Let me start by saying that trying to finish a 509 page novel while on vacation with a four and a half year old who seems to need less sleep than I do was quite a challenge. I did a little victory dance when she fell asleep tonight and I was still awake to sneak out of the bedroom, pour a glass of Pinot Grigio, and finally finish the last 30 pages and write this entry. I still have about an hour of The Road to listen to, too, but this is not a book you can listen to with a little kid around, so that review will probably be on Sunday when I finally have a spouse to help with her again.
So, Cloud Atlas. This book went almost everywhere and anywhen, if I can invent a term. It begins in the South Pacific (man, wish I’d known about this when I was searching for Oceania options!), moves to Belgium, then to California, then to the UK, then to Korea, and then to Hawaii (and back). I’m arbitrarily assigning it to Korea, since it helps with my 6/6/6 challenge that way. What might be six different novels are craftily blended into a whole which works and amazes. Below find my Goodreads review, which gives you samples from different parts of the book to start.
- Orange July
1 2 3
- Around the World: Africa:
1, 2Asia 1South America 12 3 4 5 6 Other countries 1 23 4
- 1001 Books
1 2 3 4 5 6 7 8 9 1011 12 13
- Great African Reads:
I come to my journal as a Catholick to a confessor. My bruises insist these extraordinary past five hours were not a sickbed vision conjured by my Ailment, but real events. I shall describe what befell me this day, steering as close to the facts as is possible.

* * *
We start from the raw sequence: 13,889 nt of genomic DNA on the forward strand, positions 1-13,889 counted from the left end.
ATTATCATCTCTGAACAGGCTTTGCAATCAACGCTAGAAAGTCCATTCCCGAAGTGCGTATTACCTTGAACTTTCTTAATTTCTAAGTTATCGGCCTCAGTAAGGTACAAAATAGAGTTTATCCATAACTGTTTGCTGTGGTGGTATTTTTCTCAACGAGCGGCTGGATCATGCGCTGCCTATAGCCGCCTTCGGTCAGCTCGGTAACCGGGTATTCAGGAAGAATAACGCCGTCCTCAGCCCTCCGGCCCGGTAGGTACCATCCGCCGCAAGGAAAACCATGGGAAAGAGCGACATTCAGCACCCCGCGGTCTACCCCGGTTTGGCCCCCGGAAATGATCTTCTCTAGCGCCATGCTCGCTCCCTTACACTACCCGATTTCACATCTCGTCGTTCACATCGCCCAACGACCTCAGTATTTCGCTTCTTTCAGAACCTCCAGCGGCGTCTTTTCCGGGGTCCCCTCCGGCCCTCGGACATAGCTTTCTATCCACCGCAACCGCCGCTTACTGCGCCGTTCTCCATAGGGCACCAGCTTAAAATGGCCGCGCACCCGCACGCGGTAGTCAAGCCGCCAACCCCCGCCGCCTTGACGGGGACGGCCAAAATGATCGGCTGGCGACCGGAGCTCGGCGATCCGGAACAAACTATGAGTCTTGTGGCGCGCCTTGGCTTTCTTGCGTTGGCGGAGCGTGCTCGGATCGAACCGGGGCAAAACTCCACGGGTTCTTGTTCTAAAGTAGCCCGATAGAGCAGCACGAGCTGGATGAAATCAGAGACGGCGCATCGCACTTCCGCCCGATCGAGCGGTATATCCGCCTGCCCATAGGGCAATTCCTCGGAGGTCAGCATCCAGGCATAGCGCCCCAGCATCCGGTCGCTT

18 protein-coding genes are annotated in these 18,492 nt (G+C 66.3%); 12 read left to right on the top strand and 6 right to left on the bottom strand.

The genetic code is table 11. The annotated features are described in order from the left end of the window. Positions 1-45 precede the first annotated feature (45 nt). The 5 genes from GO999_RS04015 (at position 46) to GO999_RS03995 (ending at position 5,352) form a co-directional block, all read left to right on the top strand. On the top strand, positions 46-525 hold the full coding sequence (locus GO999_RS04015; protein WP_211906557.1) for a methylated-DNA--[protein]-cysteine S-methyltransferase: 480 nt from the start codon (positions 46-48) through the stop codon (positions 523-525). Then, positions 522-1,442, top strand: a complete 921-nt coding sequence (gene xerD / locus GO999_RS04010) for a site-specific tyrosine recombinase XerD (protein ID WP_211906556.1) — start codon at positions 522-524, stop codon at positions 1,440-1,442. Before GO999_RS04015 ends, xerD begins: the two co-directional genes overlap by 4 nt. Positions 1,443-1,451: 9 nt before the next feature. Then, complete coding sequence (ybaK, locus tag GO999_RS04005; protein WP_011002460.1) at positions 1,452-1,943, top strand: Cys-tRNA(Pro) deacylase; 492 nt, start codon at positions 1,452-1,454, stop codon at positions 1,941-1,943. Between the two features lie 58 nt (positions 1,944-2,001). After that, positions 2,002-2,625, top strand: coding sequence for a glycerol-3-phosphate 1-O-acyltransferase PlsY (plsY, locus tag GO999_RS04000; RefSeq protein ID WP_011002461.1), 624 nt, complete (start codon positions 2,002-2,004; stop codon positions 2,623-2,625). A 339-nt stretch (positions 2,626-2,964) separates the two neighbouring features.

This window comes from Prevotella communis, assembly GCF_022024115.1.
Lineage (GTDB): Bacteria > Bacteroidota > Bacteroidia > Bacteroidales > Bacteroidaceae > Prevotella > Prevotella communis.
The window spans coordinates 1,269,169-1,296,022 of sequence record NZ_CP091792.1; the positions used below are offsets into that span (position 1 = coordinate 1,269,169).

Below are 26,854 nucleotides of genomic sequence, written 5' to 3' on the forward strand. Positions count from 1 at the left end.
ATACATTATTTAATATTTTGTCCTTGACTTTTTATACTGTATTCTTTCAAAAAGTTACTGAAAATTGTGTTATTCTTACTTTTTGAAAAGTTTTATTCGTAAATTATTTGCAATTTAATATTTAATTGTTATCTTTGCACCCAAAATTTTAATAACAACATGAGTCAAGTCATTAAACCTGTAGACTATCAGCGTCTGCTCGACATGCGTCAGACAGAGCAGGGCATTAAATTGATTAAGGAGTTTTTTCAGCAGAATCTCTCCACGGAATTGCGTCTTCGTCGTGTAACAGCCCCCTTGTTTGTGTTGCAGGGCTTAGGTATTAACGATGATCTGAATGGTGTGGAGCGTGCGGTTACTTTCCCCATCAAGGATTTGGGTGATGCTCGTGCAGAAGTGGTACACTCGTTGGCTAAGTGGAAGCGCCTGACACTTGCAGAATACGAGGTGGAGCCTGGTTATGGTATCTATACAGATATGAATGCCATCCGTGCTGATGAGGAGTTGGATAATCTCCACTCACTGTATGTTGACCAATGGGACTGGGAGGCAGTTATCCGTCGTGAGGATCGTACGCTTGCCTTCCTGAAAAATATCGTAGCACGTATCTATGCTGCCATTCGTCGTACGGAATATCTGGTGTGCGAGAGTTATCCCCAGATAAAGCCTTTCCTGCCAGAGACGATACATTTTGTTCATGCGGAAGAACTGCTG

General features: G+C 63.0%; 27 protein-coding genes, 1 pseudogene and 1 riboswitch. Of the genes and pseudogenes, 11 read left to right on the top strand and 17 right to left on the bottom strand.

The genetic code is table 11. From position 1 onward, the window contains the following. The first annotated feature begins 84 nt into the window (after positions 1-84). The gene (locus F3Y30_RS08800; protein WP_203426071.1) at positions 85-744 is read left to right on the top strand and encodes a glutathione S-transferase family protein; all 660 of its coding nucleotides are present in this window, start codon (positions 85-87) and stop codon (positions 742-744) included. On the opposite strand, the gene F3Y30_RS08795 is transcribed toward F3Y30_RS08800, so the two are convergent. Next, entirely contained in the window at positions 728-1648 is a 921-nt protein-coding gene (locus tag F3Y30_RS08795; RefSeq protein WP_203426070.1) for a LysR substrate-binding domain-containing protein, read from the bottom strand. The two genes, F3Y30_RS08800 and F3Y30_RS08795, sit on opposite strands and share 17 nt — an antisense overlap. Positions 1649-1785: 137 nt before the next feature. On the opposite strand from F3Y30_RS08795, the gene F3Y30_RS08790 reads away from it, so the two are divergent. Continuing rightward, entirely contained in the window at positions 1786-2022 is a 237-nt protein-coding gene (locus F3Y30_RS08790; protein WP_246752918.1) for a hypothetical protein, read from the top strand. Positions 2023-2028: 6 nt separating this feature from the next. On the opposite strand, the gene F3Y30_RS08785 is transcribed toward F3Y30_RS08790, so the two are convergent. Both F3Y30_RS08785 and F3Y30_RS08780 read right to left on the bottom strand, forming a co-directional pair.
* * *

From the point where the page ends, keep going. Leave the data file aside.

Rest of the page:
When one unlocks a woman’s body, her box of confidences also spills. (You should try ’em yourself one time, women I mean). Might this be connected to their hopelessness at cards?
At Buenas Yerbas International Airport, Rufus Sixsmith places a vanilla binder into locker number 909, glances around the crowded concourse, feeds the slot with coins, turns the key, and slips this into a padded khaki envelope addressed to Luisa Rey at Spyglass, Klugh Bldg. 12F, 3rd Avenue, BY.
Sometimes the fluffy bunny of incredulity zooms round the bend so rapidly that the greyhound of language is left, agog, in the starting cage.
An ascending fabricant absorbs language, thirstily, in spite of amnesiads. During my ascension, I was often shocked to hear new words fly from by own mouth, gleaned from consumers, Seer Rhee, AdV, and Papa Song himself. A dinery is not a hermetic world: every prison has jailers and walls. Jailers are ducts and walls conduct.
I und’standed why Meronym’d not said the hole-true ’bout Prescience Isle an’ her tribe too. People b’lief the world is built so an’ tellin ’em it ain’t so caves the roofs on their heads’n’maybe yours.
It is hard to know quite where to start in talking about Cloud Atlas. Various folks have been recommending this to me for a year or so, and I finally got my hands on a copy. It was a fascinating read, a ride atop a cascading wave that bounced through a terraced rapids of genres, flattened out, then reversed through the genres again at the next set of rapids. David Mitchell switches genres flawlessly, crafting narrators with delicious voices that stayed with me when I had to take a break from reading. And he manages to engage with big picture questions about the nature of civilization, the relationship of behavior to belief, and the immortality of the soul, creating a unified journey from what initially seem to be disparate pieces. The novel manages, by turns, to be hilarious, suspenseful, poignant, and thought-provoking. It was a deeply satisfying experience, and I recommend it highly.